It is possible that Baktelekom’s money came from IBA loans, which have a problematic history.
In 2015, Azerbaijani authorities started arresting businessmen who were failing to repay loans from the bank. The CEO of the IBA himself, Hajiyev, ended up behind bars after a 20-year tenure with the bank. He was sentenced to 15 years in jail for misappropriation of funds, abuse of power, forgery, and other accusations. Other IBA executives also went to jail.
Azerbaijan’s Ministry of Finance blamed the former CEO and his staff for the bad loans: “Between 2009 and 2015 about 1.3 billion AZN, $1.4 billion and €300 million in loans were given illegally,” a ministry spokesman said. “Most of them were problematic loans. … sent to unknown offshore companies. … At the same time, by the instructions of the bank’s former management, about $3.7 billion and €1.1 billion were withdrawn from the country.”
During his trial, Hajiyev defended himself by pointing out that that he wasn’t the beneficiary of the loans that offshore companies received from IBA. Instead, he deflected responsibility to Azerbaijan’s ruling elite.
“The money they claim to be stolen was spent on [infrastructure] projects,” Hajiyev said. “Today those projects are in their hands and they don’t provide documents.”
“After my resignation I cooperated with prosecutors. I gave them all the information. But, unfortunately, they didn’t want to investigate it. I know they went to London but didn’t find anything,” he said.
OCCRP reporters found one Azerbaijani businessman who used the services of IBA and the Laundromat.
“As the oil prices went down, the pie got smaller and infighting started between the oligarchs. People got arrested but everybody was actually in it. Some just got lucky or had better protection. This was all done with the consent of the higher-ups in Baku,” he told OCCRP. He asked not to be identified for this story.
Earlier this year, IBA filed for protection against its creditors in courts in the United Kingdom and United States after it defaulted on loan payments this spring. The bank owes more than $3.3 billion to Cargill, Credit Suisse, FBME, SOFAZ (Azerbaijan’s State Oil Fund), and other creditors. IBA’s representatives blame the bank’s troubles on falling oil prices, as Azerbaijan’s economy heavily relies on its natural gas and oil riches. The bank’s filings come after the bank had already been bailed out by the Azerbaijani government in 2015.
Neither Hajiyev, the bank’s CEO, nor the Ministry of Finance ever named the offshore companies they say got billions from IBA illegally, but some of them are likely to be companies that appear in the Azerbaijani Laundromat.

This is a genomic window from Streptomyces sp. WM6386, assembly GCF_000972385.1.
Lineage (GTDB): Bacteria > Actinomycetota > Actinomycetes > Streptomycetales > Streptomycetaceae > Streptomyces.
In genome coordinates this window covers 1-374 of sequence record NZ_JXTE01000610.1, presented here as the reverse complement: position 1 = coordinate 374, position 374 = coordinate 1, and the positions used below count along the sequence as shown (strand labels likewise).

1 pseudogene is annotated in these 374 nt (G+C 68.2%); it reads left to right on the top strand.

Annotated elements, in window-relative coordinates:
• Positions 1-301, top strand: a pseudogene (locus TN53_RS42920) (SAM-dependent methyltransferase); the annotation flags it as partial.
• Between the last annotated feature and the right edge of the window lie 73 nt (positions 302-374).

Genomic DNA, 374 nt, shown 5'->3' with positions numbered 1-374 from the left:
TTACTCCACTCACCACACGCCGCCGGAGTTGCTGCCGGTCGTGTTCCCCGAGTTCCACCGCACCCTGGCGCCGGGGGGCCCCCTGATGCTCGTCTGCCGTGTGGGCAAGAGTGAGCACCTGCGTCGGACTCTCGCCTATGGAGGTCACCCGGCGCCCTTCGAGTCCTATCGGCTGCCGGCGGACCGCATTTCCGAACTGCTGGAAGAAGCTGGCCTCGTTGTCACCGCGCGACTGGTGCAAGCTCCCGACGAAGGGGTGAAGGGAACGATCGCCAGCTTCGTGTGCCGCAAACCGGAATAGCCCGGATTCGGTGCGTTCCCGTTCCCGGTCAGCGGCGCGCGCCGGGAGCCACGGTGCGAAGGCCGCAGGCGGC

At least one businessman has claimed ownership of one of the four companies at the core of the Azerbaijani Laundromat, though there is no evidence to support this unlikely assertion.
Hafiz Mammadov is head of the Baghlan Group, one of the Caspian country’s largest business conglomerates. The group rose to international prominence this year when the New Yorker exposed its involvement in the development of the Trump Tower in Baku.
In 2014, when they pinned the “Azerbaijan-Land of Fire” logo on their chests, the players of RC LENS, one of France’s oldest football clubs, were unaware of the financial burden attached to the slogan on their red and yellow jerseys. One year earlier, the club had been bought by Mammadov.
He has pinned the same logo on the chests of Atletico Madrid’s players and tried to buy Sheffield Wednesday F.C., a British football club. Mammadov’s forays into the world of European football were an important part of Azerbaijan’s efforts to improve its international image despite the human rights violations that were taking place back home.
But, though he promised to invest big money in RC LENS, Mammadov failed to deliver in a timely manner. Beginning in 2014, he started postponing the investment payments he had promised to the club.
The Azerbaijani Laundromat came to the rescue. On Sept 18, 2014, one of its four core companies, Hilux Services LP, transferred $2 million to RCL Holding, the company that formally owned Hafiz Mammadov’s club.
According to its bank filings, Hilux stated it would be receiving money from the International Bank of Azerbaijan. But Hilux’s Estonian bank account at Danske Bank was owned by the blue-collar driver, Ahmadov, who was likely a proxy unaware how he was being used by the real masterminds behind the Azerbaijani Laundromat.
Gervais Martel, the president of RC Lens, and one of the club’s lawyers, Laurent Schoenstein, told OCCRP that the $2 million transfer represented one of the two payments agreed by Baghlan Group and Hafiz Mammadov for the 2014-2015 season.
“It’s a payment made by the shareholder of RCL Holding, which was called Baghlan Group, the parent company of Mr. Hafiz Mammadov, the shareholder of RC Lens,” said Schoenstein, adding that, when asked about the payment, Hafiz Mammadov told club representatives that Hilux was a company controlled by him and was part of his business group. “He made the payment through a company that was presented as a company controlled by him and part of the Baghlan Group, the famous company [Hilux] …based in Scotland,” the French lawyer added.
It’s not clear if Mammadov claimed the company was his to prevent further questions from his partners or if Baghlan truly did control Hilux. But, given the myriad of other types of businesses Hilux was involved in and the vast amounts of money it trafficked, it’s not likely that it was really controlled by Baghlan,.
On the day the RC LENS received the $2 million installment, $10.3 million was fed into Hilux’s Danske Bank account from the two biggest funders of the Laundromat. Faberlex LP contributed $2.8 million and Baktelekom MMC sent $7.6 million.
The club’s business relationship with Mammadov eventually turned sour as the businessman defaulted on his payments to the club. He complained to Azerbaijani media outlets that local banks refused to give him loans.
Madina Mammadova contributed to this story.
This story is part of the Global Anti-Corruption Consortium, a collaboration started by OCCRP and Transparency International. For more information, click here.
In the post-communist political upheaval in Eastern Europe, some of the most powerful organized crime families in the world sought new opportunities. In Slovakia, they found fertile ground, friends in high places, and little accountability.
Nenad Popovic, a nationalist Serbian minister known for his ties to the Kremlin, took part in a dubious privatization that drove a major electrical transformer manufacturer into bankruptcy. Years later, no charges have been filed.